NOTE At this time Ansible 2.2 or greater is REQUIRED.

We already have Ansible 2.2 installed so we can skip to cloning the repo:

$ git clone https://github.com/openshift/openshift-ansible.git &>/dev/null
$ cd openshift-ansible/
$ git checkout 734b9ae199bd585d24c5131f3403345fe88fe5e6
Previous HEAD position was 6d2a272... Merge pull request #2884 from sdodson/image-stream-sync
HEAD is now at 734b9ae... Merge pull request #2876 from dustymabe/dusty-fix-etcd-selinux

In order to document this better in this blog post we are specifically checking out commit 734b9ae199bd585d24c5131f3403345fe88fe5e6 so that we can get reproducible results, since the Openshift Ansible project is fast-moving. These instructions will probably work on the latest master, but you may hit a bug, in which case you should open an issue.

Now that we have the installer we can create an inventory file called myinventory in the same directory as the git repo. This inventory file can be anywhere, but for this install we'll place it there.

Using the IP information from the table above we create the following inventory file:

# Create an OSEv3 group that contains the masters and nodes groups
[OSEv3:children]
masters
nodes
etcd

# Set variables common for all OSEv3 hosts
[OSEv3:vars]
ansible_user=fedora
ansible_become=true
deployment_type=origin
containerized=true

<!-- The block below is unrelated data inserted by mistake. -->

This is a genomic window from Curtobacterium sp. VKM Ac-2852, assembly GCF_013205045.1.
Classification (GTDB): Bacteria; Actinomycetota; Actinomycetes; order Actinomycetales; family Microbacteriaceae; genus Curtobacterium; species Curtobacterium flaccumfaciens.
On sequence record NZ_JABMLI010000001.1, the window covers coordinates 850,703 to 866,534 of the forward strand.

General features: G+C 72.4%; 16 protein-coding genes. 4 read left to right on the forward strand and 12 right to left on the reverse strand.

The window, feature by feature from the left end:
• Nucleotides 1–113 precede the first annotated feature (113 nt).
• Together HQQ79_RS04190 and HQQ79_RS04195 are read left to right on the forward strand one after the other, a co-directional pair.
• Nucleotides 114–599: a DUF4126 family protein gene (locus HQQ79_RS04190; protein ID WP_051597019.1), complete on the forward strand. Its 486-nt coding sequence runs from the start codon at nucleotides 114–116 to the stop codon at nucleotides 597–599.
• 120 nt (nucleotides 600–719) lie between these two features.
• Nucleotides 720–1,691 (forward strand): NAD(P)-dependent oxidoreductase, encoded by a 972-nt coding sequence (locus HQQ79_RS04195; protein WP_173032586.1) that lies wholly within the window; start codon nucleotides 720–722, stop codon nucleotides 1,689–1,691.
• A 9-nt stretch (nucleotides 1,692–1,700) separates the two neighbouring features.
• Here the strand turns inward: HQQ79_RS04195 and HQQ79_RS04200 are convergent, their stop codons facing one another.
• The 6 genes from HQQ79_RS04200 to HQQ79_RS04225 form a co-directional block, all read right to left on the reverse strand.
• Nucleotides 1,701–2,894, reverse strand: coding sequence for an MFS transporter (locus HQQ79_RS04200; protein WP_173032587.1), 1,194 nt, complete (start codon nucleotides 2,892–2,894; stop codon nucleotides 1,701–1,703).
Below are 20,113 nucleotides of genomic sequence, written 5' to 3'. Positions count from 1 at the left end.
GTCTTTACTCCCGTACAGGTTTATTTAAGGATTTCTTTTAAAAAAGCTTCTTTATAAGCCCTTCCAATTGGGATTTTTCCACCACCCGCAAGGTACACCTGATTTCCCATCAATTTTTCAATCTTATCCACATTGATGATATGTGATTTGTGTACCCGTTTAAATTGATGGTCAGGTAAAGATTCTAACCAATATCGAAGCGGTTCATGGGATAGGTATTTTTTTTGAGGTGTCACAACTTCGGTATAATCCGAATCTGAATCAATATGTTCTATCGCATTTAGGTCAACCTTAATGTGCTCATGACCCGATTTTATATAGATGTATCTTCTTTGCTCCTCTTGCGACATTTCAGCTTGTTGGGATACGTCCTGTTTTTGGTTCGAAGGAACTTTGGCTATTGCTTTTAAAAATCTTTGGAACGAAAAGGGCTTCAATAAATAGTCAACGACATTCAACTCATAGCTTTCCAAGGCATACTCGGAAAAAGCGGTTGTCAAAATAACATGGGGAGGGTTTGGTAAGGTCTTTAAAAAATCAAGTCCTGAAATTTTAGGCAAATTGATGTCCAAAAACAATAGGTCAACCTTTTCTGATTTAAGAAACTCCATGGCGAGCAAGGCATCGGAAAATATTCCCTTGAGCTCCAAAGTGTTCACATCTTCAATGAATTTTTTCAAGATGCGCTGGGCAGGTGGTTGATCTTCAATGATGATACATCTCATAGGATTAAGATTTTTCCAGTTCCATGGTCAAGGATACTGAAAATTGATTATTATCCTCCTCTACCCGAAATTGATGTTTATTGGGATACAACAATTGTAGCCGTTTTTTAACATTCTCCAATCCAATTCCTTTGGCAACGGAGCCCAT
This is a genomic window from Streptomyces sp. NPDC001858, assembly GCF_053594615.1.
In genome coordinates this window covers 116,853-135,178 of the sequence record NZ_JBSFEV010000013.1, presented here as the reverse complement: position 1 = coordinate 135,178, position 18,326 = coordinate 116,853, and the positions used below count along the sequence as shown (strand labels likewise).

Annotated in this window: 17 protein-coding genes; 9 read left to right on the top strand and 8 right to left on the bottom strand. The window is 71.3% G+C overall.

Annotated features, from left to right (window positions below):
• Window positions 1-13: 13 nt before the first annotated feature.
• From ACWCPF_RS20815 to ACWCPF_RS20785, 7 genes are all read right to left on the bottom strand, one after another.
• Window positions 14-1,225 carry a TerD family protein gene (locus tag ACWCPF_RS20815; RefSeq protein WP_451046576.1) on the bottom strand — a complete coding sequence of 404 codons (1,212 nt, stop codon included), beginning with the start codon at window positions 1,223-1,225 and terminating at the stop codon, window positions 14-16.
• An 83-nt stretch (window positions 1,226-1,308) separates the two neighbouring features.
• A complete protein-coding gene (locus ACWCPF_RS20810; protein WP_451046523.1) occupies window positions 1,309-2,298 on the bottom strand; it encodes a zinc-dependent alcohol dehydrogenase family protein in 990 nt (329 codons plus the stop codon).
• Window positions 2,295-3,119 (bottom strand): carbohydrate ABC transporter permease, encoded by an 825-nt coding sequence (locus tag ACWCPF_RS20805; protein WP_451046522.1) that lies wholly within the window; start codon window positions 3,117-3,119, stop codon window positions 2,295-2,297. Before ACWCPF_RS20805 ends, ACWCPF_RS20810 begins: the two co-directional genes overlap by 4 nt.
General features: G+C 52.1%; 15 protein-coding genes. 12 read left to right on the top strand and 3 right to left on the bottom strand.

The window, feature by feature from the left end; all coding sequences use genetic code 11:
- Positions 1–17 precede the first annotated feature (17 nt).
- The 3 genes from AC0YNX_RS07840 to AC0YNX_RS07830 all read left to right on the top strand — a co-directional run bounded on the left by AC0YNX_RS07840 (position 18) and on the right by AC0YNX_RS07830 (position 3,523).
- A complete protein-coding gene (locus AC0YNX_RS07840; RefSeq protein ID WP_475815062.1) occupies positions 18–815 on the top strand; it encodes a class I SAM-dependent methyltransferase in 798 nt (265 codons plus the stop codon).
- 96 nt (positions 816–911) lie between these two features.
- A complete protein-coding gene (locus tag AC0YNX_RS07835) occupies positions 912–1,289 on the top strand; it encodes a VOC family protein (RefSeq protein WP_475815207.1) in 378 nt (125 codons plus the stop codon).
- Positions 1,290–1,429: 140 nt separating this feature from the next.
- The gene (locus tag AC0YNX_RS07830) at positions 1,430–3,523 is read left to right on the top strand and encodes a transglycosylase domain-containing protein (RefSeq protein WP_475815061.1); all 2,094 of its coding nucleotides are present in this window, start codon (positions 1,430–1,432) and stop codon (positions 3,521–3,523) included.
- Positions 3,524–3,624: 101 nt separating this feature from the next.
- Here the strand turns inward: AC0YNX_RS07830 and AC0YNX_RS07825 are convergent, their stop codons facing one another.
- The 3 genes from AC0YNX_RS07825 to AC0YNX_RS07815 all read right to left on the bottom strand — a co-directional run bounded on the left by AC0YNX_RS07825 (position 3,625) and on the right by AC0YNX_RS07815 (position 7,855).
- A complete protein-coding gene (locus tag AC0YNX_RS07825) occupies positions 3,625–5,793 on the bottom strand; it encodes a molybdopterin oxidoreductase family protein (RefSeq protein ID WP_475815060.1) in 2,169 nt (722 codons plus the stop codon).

openshift_release=v1.3.1
openshift_router_selector='router=true'
openshift_registry_selector='registry=true'
openshift_master_default_subdomain=54.204.208.138.xip.io

# enable htpasswd auth
openshift_master_identity_providers=[{'name': 'htpasswd_auth', 'login': 'true', 'challenge': 'true', 'kind': 'HTPasswdPasswordIdentityProvider', 'filename': '/etc/origin/master/htpasswd'}]
openshift_master_htpasswd_users={'admin': '$apr1$zgSjCrLt$1KSuj66CggeWSv.D.BXOA1', 'user': '$apr1$.gw8w9i1$ln9bfTRiD6OwuNTG5LvW50'}

# host group for masters
[masters]
54.175.0.44 openshift_public_hostname=54.175.0.44 openshift_hostname=10.0.173.101

# host group for etcd, should run on a node that is not schedulable
[etcd]
54.175.0.44

# host group for worker nodes, we list master node here so that
# openshift-sdn gets installed. We mark the master node as not
# schedulable.
[nodes]
54.175.0.44    openshift_hostname=10.0.173.101 openshift_schedulable=false
52.91.115.81   openshift_hostname=10.0.156.20  openshift_node_labels="{'router':'true','registry':'true'}"
54.204.208.138 openshift_hostname=10.0.251.101 openshift_node_labels="{'router':'true','registry':'true'}"

Well that is quite a bit to digest, isn't it? Don't worry, we'll break down this file in detail.

Details of the Inventory File

OK, so how did we create this inventory file? We started with the docs and copied one of the examples from there. This type of install we are doing is called a BYO (Bring Your Own) install because we are bringing our own servers and not having the installer contact a cloud provider to bring up the infrastructure for us. For reference there is also a much more detailed BYO inventory file you can look study.